Carrie 2013 has an R-rating, but it seems to be mostly for language (they drop the F-bomb a lot) since its probably the tamest of the three Carrie’s. I can’t imagine this one having full frontal nudity or extreme violence. The worst part here is that after seeing the 1976 movie, I sincerely felt it was dated and a “modern take” could be interesting. Unfortunately the big budget Hollywood movie didn’t deliver it – the forgotten TV remake from a decade earlier did.

** out of ****



ReelReviews #17: Carrie (2002)




The 2002 made-for-TV version of “Carrie” is the most obscure of the three, with the least amount of “star power” (relatively unknown actress Angela Bettis plays Carrie, as opposed to Sissy Spacek in the original and Chloe Grace Moretz in the 2013 version). It took me forever to even track down this film on DVD, and I had been advised: “If you didn’t care for the 1976 version because you thought the actors were too old, you’re going to hate the 2002 version”. So, when I watched 2002’s Carrie I received quite a shock: I honestly think this was the best version of the three Carries, and it outperformed its more famous and legendary 1976 predecessor in almost every category: script, direction, acting, tone, set design, makeup, etc. etc.). I have to admit I’ve never read the book, but for me, this was the definitive way to tell that story.

For starters, the 2002 version was really the only version where it was believable why Carrie was mercilessly tormented by both her peers and teachers and teachers at school. Bettis’ Carrie was clearly innocent and undeserving of that ridicule, but she also clearly came across as a homely loner and “weird girl” who was a social outcast and just didn’t fit in at a public school (as compared to the 1976 and 2013 versions, which had no friends and no life when the actresses and their performance suggested Carrie was pretty and charming and should be very popular and have guys lining up to date her) The supporting characters were also far more complex and well-written than the previous film. The movie basically presents the story as a mystery crime thriller in the aftermath of all the students being killed at the prom. Police interview Carrie’s surviving classmates/teachers and a series of flashbacks show what lead up to that point and provides clues as to how it happened. The writing was razor sharp, as illustrated by one scene where the father of a popular girl at school threatens to sue the principal and the school because his daughter was punished for tormenting Carrie, only to have the principle react by recounting what his daughter had done to deserve the punishment, and threatening to counter sue by taking him through the steps he can use to build his case. Naturally, the father backs down. The one teacher that takes pity on Carrie also comes across a more three dimensional character in this version, and had a terrific bonding moment with Carrie at the prom that evoked memories of real life H.S. experiences I’ve had.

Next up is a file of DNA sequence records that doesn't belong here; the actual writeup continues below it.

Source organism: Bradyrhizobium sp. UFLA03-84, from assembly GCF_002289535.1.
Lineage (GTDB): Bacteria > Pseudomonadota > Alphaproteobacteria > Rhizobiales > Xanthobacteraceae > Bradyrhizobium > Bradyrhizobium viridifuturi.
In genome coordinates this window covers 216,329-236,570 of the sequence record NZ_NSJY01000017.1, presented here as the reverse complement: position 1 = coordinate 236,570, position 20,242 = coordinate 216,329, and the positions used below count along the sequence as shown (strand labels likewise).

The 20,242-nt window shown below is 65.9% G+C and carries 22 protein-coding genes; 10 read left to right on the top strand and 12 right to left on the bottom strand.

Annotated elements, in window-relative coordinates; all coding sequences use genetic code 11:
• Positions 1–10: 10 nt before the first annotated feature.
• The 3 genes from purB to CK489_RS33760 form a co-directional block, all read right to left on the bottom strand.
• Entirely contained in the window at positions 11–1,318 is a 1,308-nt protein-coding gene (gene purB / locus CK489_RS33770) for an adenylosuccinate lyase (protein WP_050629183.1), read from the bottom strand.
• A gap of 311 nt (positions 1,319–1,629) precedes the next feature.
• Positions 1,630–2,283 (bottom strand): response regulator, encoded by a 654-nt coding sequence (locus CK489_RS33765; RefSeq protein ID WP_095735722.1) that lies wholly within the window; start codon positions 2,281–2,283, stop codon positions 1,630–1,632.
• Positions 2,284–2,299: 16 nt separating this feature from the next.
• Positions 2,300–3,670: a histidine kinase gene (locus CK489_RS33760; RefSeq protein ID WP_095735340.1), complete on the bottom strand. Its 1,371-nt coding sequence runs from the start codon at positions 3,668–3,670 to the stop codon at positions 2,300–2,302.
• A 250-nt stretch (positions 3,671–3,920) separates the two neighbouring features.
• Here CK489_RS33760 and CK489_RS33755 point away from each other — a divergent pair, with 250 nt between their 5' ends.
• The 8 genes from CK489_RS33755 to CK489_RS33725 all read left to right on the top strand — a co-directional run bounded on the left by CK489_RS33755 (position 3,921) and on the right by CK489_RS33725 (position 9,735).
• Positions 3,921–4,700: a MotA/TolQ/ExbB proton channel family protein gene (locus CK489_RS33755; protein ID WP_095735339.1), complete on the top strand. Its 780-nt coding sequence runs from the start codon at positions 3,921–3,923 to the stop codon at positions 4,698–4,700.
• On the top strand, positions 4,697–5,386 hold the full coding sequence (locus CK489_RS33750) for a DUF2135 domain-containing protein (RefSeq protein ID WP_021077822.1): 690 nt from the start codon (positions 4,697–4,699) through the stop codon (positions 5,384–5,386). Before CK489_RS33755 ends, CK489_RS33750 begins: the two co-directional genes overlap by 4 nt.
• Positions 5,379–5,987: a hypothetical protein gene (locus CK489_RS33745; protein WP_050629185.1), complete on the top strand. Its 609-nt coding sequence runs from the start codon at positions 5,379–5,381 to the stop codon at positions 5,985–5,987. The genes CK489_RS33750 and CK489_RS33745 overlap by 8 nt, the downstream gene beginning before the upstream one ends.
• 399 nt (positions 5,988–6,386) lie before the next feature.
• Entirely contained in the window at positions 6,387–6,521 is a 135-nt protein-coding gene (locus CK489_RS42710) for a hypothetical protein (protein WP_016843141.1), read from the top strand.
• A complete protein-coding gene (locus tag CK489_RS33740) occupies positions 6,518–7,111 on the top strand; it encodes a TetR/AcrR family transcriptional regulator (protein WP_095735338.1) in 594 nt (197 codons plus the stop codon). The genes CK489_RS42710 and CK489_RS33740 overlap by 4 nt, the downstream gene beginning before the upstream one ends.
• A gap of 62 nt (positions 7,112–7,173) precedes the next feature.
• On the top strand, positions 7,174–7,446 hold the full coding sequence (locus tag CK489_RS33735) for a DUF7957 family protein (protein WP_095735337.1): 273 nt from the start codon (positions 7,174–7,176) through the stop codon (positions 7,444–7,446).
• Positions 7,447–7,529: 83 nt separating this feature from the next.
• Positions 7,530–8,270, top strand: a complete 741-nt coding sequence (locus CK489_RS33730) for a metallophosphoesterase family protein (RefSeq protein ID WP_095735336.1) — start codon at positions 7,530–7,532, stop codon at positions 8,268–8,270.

Of particular interest to me was the fact that Margaret White – the overly religious mother of Carrie who thinks everything on the planet is a sin – is portrayed the polar opposite way she was depicted in the 1976 film. Here, the mother is quiet, reserved, and has a soft-spoken but firm demeanor. She makes her daughter’s life a living hell, but you can tell she means well and doesn’t realize the harm she is doing to her emotional development. It’s also particularly heartbreaking at the end when the mother snaps and tries to drown Carrie after her daughter had manifested her powers and massacred everyone. This worked for me 10X better than the hysterical deranged witch-hunting 1976 version did. Patricia Clarkson convinced me that I was seeing an over zealous super religious mother on screen. Piper Laurie played a one dimensional caricature of one, and it was more suited for a sketch on Saturday Night Live. The same is true of the two Carries – Sissy Spacek is supposed to be awkward social outcast, but when Carrie is crowned Prom Queen, it looks natural, since Sissy Spacek was prom queen of her high school in real life. When Angela Bettis is crowned prom queen, you have a sinking feeling that something is going to go terribly wrong and this is a set up, since no high school on earth would ever crown this girl as prom queen.